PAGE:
Real Estate Trends Are a Key Indicator of Stock Market Performance
Real estate is a key sector to watch in maintaining your stock investments because it’s a cyclical bellwether industry — one that has a great effect on many other industries that may be dependent on it.
Real estate is looked at as a key component of economic health because so many other industries — including building materials, mortgages, household appliances, and contract labor services — are tied to it. A booming real estate industry bodes well for much of the economy.
Housing starts are one way to measure real estate activity. This data is an important leading indicator of health in the industry. Housing starts indicate new construction, which means more business for related industries.
Keep an eye on the real estate industry for negative news that could be bearish for the economy and the stock market. Because real estate is purchased with mortgage money, investors and analysts watch the mortgage market for trouble signs such as rising delinquencies and foreclosures. These statistics serve as a warning for general economic weakness.
In recent years, the real estate mania hit its zenith during 2005–2006. A mania is typically the final (and craziest) part of a mature bull market.
In a mania, the prices of the assets experiencing the bull market (such as stock or real estate) skyrocket to extreme levels, which excites more and more investors to jump in, causing prices to rise even further. It gets to the point where seemingly everyone thinks that it’s easy to get rich by buying this particular asset, and almost no one notices that the market has become unsustainable.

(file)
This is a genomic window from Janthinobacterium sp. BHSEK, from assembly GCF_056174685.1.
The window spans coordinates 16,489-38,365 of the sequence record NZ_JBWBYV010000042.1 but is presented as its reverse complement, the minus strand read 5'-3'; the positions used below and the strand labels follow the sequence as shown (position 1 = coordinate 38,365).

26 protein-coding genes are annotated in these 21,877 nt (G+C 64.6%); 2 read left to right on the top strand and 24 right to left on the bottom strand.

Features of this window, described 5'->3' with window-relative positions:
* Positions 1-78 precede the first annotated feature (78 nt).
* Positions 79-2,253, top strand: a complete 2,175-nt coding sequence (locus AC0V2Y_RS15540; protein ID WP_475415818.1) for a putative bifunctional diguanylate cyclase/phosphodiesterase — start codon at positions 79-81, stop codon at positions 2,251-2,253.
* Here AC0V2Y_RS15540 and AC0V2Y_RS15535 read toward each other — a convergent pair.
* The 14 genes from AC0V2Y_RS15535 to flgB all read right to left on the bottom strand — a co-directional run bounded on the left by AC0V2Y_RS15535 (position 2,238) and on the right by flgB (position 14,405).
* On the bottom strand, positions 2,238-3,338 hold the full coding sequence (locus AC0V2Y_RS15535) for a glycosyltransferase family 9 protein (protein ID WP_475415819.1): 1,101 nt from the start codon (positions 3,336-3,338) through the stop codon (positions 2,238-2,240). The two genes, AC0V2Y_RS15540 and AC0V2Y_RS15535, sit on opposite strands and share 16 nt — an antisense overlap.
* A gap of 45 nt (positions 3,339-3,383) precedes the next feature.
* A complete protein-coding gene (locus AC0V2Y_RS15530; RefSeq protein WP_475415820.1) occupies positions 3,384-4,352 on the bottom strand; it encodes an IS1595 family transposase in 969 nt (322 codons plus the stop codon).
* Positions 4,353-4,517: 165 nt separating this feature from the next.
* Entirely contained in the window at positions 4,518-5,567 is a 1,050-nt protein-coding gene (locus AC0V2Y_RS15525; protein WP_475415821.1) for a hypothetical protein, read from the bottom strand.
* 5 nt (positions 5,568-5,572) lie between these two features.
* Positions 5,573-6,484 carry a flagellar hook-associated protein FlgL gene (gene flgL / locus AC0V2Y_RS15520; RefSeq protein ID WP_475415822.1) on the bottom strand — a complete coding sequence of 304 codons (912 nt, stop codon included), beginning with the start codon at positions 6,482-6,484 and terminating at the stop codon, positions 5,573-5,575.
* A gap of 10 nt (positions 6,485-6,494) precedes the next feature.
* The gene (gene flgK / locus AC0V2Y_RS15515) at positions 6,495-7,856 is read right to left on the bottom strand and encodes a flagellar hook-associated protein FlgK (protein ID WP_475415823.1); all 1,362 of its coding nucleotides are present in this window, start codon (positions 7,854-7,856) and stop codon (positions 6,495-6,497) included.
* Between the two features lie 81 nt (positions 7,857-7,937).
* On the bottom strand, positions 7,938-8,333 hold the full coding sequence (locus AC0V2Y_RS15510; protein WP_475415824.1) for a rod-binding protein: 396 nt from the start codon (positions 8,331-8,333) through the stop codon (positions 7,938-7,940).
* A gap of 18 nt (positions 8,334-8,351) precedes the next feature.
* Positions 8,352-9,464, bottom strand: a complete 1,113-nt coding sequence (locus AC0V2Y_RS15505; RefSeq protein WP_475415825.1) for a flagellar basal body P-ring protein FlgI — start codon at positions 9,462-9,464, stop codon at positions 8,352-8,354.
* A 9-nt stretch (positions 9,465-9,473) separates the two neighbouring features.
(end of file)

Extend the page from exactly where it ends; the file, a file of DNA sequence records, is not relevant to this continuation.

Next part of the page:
After prices are exhausted and start to level off, investor excitement dies down, and then investors try to exit by selling their holdings to realize some profit. As more and more sell off their holdings, demand decreases while supply increases. The mania dissipates, and the bear market appears. This is what happened to real estate in 2007–2008, when the industry fell on hard times as the housing bubble popped.
The real estate industry first soared during 2000–2006 and then cratered during 2007–2012. Presently, the real estate industry is stabilizing after several very difficult years. Whether you’re a real estate investor or a stock investor looking at real estate–related companies and industries, it’s probably an appropriate time to see a slow return to normalization for the real estate world.
For real estate investors, start looking for companies that are showing consistent profits and taking advantage in a rebounding sector. Although the sector may not be out of the woods yet, the opportunities do outnumber the pitfalls. Stay tuned and do your homework (research) here.